Option A provides a guaranteed win of $100, while option B provides the possibility of winning $200, with a 70% chance of winning and a 30% chance of losing. Most people will choose option A since it provides a guaranteed win, even though it offers a lower return compared to B.

2. Small probabilities

People tend to discount very small probabilities even if there is a possibility of losing all their wealth. By discounting the small probabilities, people end up choosing higher-risk options with higher probabilities.

3. Relative positioning

Relative positioning means that people tend to focus less on their final income or wealth, and more on the relative gains or losses that they will get. If their relative position does not improve with increases in income, they will not feel better off. This means that people tend to compare themselves to their neighbors, friends, and family members, and are less interested in whether they are better off than they were some years back.

For example, if everybody in the office gets a 20% raise, no individual will feel better off. However, if the person gets a 10% raise, and other people fail to get a raise, that person will feel better off and richer than everyone else.

4. Loss aversion

People tend to give more weight to losses rather than gains made by taking a certain option. For example, if a person makes $200 in profits and $100 in losses, the person will focus on the loss even though they emerged with a $100 net gain. This shows that people are more concerned about losses rather than gains.

Examples of Prospect Theory

Prospect Theory has numerous applications in finance and banking, shaping how individuals make investment decisions and manage their finances.

Investment Choices

Investors often exhibit risk aversion when choosing between investment options. For instance, they may prefer investments with guaranteed returns or lower volatility, even if they offer lower potential gains. This aligns with Prospect Theory’s emphasis on avoiding losses and seeking certainty.

Stock Market Behavior

Prospect Theory helps explain phenomena like the disposition effect, where investors tend to hold onto losing investments too long and sell winning investments too soon. This behavior stems from the aversion to realizing losses, as individuals are more distressed by losses than they are pleased by gains of an equivalent amount.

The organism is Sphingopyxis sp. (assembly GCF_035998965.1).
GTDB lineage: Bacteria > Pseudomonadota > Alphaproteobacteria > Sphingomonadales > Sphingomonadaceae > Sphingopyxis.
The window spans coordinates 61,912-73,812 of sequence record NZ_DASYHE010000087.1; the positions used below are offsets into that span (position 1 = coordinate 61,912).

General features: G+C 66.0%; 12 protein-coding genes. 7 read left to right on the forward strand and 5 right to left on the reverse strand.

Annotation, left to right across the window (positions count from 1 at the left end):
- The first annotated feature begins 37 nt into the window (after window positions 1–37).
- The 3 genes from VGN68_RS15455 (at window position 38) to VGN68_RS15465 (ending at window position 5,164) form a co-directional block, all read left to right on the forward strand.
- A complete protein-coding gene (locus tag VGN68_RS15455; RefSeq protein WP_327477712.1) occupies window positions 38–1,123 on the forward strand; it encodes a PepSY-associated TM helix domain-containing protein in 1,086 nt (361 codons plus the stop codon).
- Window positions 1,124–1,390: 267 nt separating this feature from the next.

Behavior during Market Volatility

During periods of market volatility or economic uncertainty, investors may become more risk-averse and prioritize protecting their existing wealth over seeking new investment opportunities. Prospect Theory predicts that individuals will become even more loss-averse in such situations, potentially leading to conservative investment decisions or even withdrawal from the market altogether.

Loan Repayment Behavior

Borrowers’ decisions regarding loan repayment can also be influenced by Prospect Theory. They may prioritize paying off high-interest loans or debts with smaller balances first, as it offers a sense of progress and reduces the perceived loss associated with interest payments.

Criticism of Prospect Theory

One of the criticisms of the prospects theory is that it lacks psychological explanations for the process it talks about. The criticism comes from other psychologists who note that factors such as human emotional and affective responses that are important in the decision-making process are absent in the model.

The theory is also criticized for the inadequate framing theory that explains why actors generate the frames they use. Decision-makers often need to deal with competing frames across various issues.

Additional Resources

CFI offers the Financial Modeling & Valuation Analyst (FMVA)™ certification program for those looking to take their careers to the next level. To keep learning and advancing your career, the following CFI resources will be helpful: